In Kentucky, a third offense DUI within five years is considered a misdemeanor unless there are aggravating factors such as serious bodily injury or the presence of minors in the vehicle.
Criminal and Administrative Penalties
Penalties for third DUIs (within five years) include a fine of not less than $500 or more than $1,000. The driver may be incarcerated for a minimum of 30 days up to 12 months. If aggravating factors are present -- for example, speeding in excess of 30 mph of posted limit, wrong side of street driving, DUI involving an accident, BAC above .18, DUI with child (under 12 years old) in vehicle, or refusal to submit -- the driver will face a minimum of 60 days imprisonment. In addition the driver must submit to one year of substance abuse treatment. The Kentucky DMV will suspend the offender's license for a minimum of 24 to a maximum of 36 months. The courts will also require 10 to 12 days of community labor.
Drivers convicted of a third DUI will forfeit their license plates to the courts during the period in which the driver license is suspended. The court may order an ignition interlock device to be installed on the violator's vehicle after the driver serves a statutory suspension period. The ignition interlock device prevents a driver from operating that vehicle if the driver's BAC is .02 or greater.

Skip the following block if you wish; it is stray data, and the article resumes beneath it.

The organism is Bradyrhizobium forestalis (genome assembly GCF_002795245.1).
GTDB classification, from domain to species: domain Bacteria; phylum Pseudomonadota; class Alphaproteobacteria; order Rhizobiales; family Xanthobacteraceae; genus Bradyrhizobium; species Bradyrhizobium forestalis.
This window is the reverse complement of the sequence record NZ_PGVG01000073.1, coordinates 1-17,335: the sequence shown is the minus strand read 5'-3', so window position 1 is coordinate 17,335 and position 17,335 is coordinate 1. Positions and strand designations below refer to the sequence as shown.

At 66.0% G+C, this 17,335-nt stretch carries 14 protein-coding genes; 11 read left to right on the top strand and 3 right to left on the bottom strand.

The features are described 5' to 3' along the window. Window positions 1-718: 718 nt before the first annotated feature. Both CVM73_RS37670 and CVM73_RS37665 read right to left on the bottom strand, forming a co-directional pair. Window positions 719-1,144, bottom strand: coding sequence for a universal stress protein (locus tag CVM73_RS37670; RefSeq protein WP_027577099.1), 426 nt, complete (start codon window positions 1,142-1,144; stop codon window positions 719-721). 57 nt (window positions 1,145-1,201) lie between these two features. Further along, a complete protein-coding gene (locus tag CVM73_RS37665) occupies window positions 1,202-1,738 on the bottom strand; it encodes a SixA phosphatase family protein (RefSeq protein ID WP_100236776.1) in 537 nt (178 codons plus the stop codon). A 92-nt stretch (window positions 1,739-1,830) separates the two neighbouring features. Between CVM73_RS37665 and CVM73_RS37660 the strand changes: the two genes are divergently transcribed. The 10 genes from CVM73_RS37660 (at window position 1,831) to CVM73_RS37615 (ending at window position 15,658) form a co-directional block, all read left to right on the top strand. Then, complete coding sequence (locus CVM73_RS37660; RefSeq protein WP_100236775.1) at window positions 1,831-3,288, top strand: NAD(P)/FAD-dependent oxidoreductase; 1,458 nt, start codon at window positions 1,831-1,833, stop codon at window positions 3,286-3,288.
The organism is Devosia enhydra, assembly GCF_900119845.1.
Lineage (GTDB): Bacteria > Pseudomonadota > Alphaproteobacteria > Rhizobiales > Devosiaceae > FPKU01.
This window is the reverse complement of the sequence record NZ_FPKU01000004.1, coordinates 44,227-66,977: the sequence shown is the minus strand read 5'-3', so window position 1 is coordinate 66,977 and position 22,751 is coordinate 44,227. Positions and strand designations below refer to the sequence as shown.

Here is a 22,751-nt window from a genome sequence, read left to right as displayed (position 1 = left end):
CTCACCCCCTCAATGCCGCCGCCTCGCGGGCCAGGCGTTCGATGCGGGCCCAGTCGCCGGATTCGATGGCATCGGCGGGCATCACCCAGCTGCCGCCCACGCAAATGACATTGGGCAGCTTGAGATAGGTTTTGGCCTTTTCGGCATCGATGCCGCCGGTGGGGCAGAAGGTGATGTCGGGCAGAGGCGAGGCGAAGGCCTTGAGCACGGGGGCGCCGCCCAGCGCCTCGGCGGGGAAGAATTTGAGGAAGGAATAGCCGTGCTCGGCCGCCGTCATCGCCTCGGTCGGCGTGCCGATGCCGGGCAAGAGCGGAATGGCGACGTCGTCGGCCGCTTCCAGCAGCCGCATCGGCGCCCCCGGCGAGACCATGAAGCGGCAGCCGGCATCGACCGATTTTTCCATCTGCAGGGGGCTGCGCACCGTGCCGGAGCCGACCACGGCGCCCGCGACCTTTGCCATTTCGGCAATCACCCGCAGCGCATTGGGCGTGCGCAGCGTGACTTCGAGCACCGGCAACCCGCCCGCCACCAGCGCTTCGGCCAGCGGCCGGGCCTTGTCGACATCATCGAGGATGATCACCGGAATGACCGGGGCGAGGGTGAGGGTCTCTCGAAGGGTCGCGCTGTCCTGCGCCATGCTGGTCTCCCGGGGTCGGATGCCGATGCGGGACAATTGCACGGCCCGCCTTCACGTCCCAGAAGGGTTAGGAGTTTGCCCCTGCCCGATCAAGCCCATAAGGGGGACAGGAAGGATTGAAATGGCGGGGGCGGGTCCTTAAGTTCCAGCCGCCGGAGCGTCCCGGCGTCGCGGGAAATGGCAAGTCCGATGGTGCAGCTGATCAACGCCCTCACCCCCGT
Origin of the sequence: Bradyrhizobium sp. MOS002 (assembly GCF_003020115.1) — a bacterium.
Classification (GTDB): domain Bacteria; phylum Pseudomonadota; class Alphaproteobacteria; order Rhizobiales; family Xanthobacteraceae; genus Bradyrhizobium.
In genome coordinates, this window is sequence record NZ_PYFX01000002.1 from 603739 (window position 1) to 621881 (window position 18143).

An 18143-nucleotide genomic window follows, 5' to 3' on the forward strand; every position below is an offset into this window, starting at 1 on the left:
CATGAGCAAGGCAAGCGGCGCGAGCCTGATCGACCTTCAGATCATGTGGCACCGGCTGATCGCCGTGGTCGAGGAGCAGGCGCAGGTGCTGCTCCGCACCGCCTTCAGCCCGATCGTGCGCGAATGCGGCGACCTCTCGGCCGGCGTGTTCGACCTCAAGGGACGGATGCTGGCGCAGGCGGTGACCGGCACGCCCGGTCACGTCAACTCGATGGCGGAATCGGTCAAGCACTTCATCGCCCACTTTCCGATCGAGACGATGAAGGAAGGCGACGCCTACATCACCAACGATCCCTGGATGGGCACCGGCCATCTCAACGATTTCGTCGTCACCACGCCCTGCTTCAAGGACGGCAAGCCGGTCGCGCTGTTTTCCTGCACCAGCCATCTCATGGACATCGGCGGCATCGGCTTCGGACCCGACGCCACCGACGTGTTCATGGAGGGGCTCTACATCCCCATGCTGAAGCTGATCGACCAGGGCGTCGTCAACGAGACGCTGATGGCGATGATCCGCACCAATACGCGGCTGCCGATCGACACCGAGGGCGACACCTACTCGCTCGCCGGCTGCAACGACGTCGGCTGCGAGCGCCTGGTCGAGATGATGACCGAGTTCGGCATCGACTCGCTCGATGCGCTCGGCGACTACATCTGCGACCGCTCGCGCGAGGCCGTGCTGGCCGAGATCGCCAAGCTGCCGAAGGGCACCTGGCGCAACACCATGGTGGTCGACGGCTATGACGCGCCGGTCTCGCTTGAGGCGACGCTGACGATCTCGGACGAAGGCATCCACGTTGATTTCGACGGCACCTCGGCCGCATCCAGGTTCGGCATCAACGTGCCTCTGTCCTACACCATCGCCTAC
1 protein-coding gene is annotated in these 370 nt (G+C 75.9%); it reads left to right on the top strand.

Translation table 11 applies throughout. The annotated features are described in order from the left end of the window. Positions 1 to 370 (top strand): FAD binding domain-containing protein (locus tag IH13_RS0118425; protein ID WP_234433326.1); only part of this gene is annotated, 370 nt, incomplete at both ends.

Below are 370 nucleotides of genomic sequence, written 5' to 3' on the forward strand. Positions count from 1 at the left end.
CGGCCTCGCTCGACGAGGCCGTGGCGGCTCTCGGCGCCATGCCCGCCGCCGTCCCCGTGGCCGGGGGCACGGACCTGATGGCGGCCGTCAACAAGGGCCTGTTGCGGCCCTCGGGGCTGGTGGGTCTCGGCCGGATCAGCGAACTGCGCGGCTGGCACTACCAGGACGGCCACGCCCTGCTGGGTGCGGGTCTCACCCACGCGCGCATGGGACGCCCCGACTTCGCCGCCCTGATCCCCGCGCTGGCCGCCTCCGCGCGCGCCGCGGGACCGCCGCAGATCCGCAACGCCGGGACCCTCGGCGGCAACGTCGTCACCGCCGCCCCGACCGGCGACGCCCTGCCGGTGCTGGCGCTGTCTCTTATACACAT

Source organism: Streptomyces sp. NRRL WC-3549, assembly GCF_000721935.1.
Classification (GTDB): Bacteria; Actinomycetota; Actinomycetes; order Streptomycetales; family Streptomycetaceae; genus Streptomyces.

It is up to you and your lawyer to decide what is in your best interests – your best plea options. Pleading guilty will make sure the case proceeds. If you plead not guilty, it will proceed to trial. It is possible your lawyer may be able to make a plea bargain with the prosecutor and have the charges reduced. Get in touch with a lawyer who knows the law in Kentucky.
Consult a Lawyer
A third offense DUI in Kentucky can result in serious jail time and the loss of your driver’s license. This may interfere with your ability to work. It will also result in a substantial increase in your insurance rates. Keep in mind that for third offenders, the minimum sentence will not be suspended or probated, and is not subject to either early or conditional release. Considering these harsh penalties, you will benefit from the advice of an attorney.